Photo of a very nice modern garage door by shanestar/Flickr.
Garage doors can be spiteful. They seem to know when it's raining or sleeting or you're running especially late, and they choose that moment to act up. During a recent cold snap in Colorado, my garage door opener acted like something was in the door's path and refused to close it. Tinkering with the safety sensors didn't help. So I simply overrode the system by holding down the wall button until the door was completely closed. After a few days, when the weather warmed up 20 degrees or so, the problem went away. I've heard that cold can mess with electronics but who knows ... In any case, there are several easy things to check if your garage door won't close.
The simple electric motors on garage door openers are extremely reliable and tend to outlive most other parts of the drive system. If your opener's motor unit seems to be getting power yet the door just won't budge, there's probably a failure in the parts that actually move the door. Many chain-drive systems have plastic gears that wear out over time but are relatively easy to replace. Screw-drive openers have a carriage that moves back and forth along the screw shaft, with teeth or gears that can fail. These also are easily replaced. Belt-drive openers may have problems with belts, pulleys and related gearing.
If your garage door opener works when you use the wall button but doesn't close (or open) with the remote, replace the batteries in the remote. If that doesn't help, try using a different remote. If that doesn't close the door either, you might have a bad remote sensor on the motor unit. And there's one other common possibility: If you programmed your car's built-in remote transmitter and it stops working, try the regular remote that came with the opener. If that one works, reprogram the car's transmitter.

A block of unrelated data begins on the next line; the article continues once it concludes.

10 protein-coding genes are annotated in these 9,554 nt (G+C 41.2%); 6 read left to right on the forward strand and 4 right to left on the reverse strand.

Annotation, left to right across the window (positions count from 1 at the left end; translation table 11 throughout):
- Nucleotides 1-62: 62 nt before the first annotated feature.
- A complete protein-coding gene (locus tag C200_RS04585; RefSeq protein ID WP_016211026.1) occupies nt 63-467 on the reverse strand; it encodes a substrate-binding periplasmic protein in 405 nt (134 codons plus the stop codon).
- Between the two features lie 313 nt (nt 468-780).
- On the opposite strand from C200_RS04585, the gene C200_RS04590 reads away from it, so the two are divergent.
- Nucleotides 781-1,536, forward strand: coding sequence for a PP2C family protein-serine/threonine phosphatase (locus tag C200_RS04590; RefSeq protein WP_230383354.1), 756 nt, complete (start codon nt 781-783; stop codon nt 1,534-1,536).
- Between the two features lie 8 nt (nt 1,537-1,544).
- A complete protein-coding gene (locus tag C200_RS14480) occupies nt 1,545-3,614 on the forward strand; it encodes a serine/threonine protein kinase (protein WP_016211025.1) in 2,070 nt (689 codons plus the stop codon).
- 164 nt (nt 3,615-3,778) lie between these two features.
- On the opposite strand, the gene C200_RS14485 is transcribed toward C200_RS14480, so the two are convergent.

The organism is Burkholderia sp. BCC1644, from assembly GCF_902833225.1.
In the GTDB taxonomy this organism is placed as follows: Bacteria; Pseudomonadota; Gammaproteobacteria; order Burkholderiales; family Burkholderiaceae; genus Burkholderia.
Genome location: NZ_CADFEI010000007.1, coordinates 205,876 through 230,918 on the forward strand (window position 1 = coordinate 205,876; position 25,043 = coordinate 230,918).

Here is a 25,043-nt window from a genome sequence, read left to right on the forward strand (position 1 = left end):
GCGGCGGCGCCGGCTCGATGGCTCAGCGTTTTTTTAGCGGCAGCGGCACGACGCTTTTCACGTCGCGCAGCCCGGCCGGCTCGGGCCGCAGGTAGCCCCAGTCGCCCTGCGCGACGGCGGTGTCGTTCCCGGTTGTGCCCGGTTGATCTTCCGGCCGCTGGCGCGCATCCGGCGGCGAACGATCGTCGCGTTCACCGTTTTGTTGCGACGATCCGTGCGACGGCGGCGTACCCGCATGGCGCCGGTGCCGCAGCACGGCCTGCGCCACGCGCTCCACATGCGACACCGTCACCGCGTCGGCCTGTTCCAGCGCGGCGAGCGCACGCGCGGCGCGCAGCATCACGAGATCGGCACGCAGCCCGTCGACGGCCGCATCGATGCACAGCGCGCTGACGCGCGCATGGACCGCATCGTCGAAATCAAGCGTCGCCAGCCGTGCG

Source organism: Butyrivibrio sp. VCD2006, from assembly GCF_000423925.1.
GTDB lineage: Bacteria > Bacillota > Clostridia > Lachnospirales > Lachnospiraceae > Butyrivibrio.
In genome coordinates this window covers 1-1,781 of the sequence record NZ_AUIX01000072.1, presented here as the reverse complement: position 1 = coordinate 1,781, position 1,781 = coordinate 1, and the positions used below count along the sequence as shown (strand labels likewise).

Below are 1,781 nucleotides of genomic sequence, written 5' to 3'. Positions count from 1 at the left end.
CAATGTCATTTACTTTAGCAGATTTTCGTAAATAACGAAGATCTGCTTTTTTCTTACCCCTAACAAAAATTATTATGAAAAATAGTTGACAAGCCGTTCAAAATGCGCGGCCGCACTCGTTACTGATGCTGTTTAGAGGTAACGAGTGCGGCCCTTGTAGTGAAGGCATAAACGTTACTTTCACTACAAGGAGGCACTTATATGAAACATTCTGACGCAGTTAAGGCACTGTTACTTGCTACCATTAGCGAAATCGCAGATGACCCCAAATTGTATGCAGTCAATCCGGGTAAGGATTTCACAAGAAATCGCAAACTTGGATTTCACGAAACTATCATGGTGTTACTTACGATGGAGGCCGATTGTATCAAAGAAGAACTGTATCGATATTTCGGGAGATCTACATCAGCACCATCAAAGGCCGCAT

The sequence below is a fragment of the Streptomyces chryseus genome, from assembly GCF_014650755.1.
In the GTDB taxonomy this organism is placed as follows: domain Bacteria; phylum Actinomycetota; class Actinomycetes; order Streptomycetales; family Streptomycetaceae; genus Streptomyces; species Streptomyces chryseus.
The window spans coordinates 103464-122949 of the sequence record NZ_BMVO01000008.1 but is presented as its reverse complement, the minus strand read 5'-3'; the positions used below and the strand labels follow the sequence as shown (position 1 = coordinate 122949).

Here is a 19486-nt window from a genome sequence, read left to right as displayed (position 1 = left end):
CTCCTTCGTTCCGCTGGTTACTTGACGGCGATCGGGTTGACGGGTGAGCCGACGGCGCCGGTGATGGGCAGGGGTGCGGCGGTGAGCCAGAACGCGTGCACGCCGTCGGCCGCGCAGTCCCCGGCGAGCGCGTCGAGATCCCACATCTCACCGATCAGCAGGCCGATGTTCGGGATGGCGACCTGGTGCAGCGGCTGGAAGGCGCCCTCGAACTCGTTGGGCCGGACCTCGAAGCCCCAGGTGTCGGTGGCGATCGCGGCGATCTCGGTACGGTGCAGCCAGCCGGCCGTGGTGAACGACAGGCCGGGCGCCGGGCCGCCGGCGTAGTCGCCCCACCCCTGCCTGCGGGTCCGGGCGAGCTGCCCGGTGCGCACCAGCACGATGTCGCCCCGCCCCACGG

If your garage door starts to close but then goes back up automatically—typically followed by a series of light flashes—chances are something is triggering the safety system. Check the infrared sensor units that point at each other across the bottom of the door opening. Both should have a solid green light, with no flickering. Make sure the lenses of the sensors are clean and the wires to the units are properly attached. This is perhaps the most common fix on a modern garage door opener.
Another feature of the safety system is that if the door senses unusual pressure or resistance while closing, it will reverse itself, thinking that something is blocking its path. Hold the wall button and watch the door as it goes down. If it catches or binds along the way, that could be where the reversing sensor is tripping. This is likely a mechanical problem with the door or track system, rather than the opener.
Limit switches tell the opener when to stop opening or closing the door. If the "close" limit switch isn't set properly, the opener can keep pushing on the door even after it touches the ground. This triggers the safety sensor that guards against unusual pressure, so that the opener reverses automatically and opens the door again. Many limit switches are adjustable via screws or knobs on the motor unit, but on some chain-drive openers, the switches are actually lugs that attach to the chain; you simply move the appropriate lug to adjust the closing limit.
Doors Without Openers
If you're still kickin' it old school and open your garage door manually, the door isn't likely to stop closing suddenly unless something's stuck in one of the tracks or you've recently missed the big opening when pulling out or docking your car. A severely neglected door tends to provide some advance warning that it might stop working for you.
In any case, the problem should be mechanical, such as a broken hinge or missing roller -- anything that works against the door's normal travel or allows a door panel to fall out of whack. A broken door spring shouldn't prevent a door closing: it's there to help you open the door. But if you have extension springs (the kind that run parallel to the upper, horizontal parts of the tracks), having one break could pull the door out of alignment, making it hard to close. If you suspect a spring problem, have it checked right away by a pro.
Updated February 26, 2018.